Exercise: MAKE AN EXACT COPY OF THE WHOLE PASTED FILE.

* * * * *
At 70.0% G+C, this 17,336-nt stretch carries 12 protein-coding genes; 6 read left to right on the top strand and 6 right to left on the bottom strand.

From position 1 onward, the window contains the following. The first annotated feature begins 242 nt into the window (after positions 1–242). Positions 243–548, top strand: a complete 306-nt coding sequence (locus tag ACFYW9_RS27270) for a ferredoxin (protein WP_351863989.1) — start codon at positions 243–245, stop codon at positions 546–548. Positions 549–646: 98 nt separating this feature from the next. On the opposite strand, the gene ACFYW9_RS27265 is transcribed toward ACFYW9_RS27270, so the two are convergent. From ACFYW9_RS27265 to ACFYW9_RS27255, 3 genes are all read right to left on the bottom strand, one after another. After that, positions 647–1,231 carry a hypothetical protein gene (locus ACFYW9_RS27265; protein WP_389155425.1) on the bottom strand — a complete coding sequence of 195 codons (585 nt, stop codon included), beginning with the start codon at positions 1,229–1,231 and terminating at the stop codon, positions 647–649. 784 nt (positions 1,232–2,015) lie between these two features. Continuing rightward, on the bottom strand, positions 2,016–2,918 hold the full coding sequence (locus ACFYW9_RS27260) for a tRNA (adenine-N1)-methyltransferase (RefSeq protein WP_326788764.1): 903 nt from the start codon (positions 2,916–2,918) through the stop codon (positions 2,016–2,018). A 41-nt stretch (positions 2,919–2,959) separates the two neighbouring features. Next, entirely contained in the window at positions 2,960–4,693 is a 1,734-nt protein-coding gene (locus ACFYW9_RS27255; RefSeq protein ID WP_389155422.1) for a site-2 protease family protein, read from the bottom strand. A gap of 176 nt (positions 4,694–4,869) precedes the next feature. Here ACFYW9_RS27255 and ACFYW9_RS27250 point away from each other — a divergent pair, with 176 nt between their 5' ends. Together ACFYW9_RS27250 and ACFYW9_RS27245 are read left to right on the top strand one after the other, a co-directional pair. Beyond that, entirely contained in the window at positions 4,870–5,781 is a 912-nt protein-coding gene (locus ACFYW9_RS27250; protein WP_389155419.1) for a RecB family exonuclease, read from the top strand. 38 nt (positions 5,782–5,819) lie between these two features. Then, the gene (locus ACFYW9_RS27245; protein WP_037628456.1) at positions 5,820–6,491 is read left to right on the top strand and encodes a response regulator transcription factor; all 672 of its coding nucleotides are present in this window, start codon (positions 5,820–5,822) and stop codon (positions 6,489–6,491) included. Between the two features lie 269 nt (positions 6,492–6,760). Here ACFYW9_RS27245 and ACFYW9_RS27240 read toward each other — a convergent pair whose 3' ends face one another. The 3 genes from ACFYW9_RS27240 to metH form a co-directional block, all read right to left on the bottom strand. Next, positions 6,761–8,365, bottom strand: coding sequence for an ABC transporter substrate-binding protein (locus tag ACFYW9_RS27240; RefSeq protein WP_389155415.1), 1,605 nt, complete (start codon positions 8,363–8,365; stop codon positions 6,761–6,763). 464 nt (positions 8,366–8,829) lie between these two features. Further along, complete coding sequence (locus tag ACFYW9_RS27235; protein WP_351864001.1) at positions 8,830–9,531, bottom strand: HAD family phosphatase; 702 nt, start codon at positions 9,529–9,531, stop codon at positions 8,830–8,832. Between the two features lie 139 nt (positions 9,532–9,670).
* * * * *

At 70.0% G+C, this 17,336-nt stretch carries 12 protein-coding genes; 6 read left to right on the top strand and 6 right to left on the bottom strand.

From position 1 onward, the window contains the following. The first annotated feature begins 242 nt into the window (after positions 1–242). Positions 243–548, top strand: a complete 306-nt coding sequence (locus tag ACFYW9_RS27270) for a ferredoxin (protein WP_351863989.1) — start codon at positions 243–245, stop codon at positions 546–548. Positions 549–646: 98 nt separating this feature from the next. On the opposite strand, the gene ACFYW9_RS27265 is transcribed toward ACFYW9_RS27270, so the two are convergent. From ACFYW9_RS27265 to ACFYW9_RS27255, 3 genes are all read right to left on the bottom strand, one after another. After that, positions 647–1,231 carry a hypothetical protein gene (locus ACFYW9_RS27265; protein WP_389155425.1) on the bottom strand — a complete coding sequence of 195 codons (585 nt, stop codon included), beginning with the start codon at positions 1,229–1,231 and terminating at the stop codon, positions 647–649. 784 nt (positions 1,232–2,015) lie between these two features. Continuing rightward, on the bottom strand, positions 2,016–2,918 hold the full coding sequence (locus ACFYW9_RS27260) for a tRNA (adenine-N1)-methyltransferase (RefSeq protein WP_326788764.1): 903 nt from the start codon (positions 2,916–2,918) through the stop codon (positions 2,016–2,018). A 41-nt stretch (positions 2,919–2,959) separates the two neighbouring features. Next, entirely contained in the window at positions 2,960–4,693 is a 1,734-nt protein-coding gene (locus ACFYW9_RS27255; RefSeq protein ID WP_389155422.1) for a site-2 protease family protein, read from the bottom strand. A gap of 176 nt (positions 4,694–4,869) precedes the next feature. Here ACFYW9_RS27255 and ACFYW9_RS27250 point away from each other — a divergent pair, with 176 nt between their 5' ends. Together ACFYW9_RS27250 and ACFYW9_RS27245 are read left to right on the top strand one after the other, a co-directional pair. Beyond that, entirely contained in the window at positions 4,870–5,781 is a 912-nt protein-coding gene (locus ACFYW9_RS27250; protein WP_389155419.1) for a RecB family exonuclease, read from the top strand. 38 nt (positions 5,782–5,819) lie between these two features. Then, the gene (locus ACFYW9_RS27245; protein WP_037628456.1) at positions 5,820–6,491 is read left to right on the top strand and encodes a response regulator transcription factor; all 672 of its coding nucleotides are present in this window, start codon (positions 5,820–5,822) and stop codon (positions 6,489–6,491) included. Between the two features lie 269 nt (positions 6,492–6,760). Here ACFYW9_RS27245 and ACFYW9_RS27240 read toward each other — a convergent pair whose 3' ends face one another. The 3 genes from ACFYW9_RS27240 to metH form a co-directional block, all read right to left on the bottom strand. Next, positions 6,761–8,365, bottom strand: coding sequence for an ABC transporter substrate-binding protein (locus tag ACFYW9_RS27240; RefSeq protein WP_389155415.1), 1,605 nt, complete (start codon positions 8,363–8,365; stop codon positions 6,761–6,763). 464 nt (positions 8,366–8,829) lie between these two features. Further along, complete coding sequence (locus tag ACFYW9_RS27235; protein WP_351864001.1) at positions 8,830–9,531, bottom strand: HAD family phosphatase; 702 nt, start codon at positions 9,529–9,531, stop codon at positions 8,830–8,832. Between the two features lie 139 nt (positions 9,532–9,670).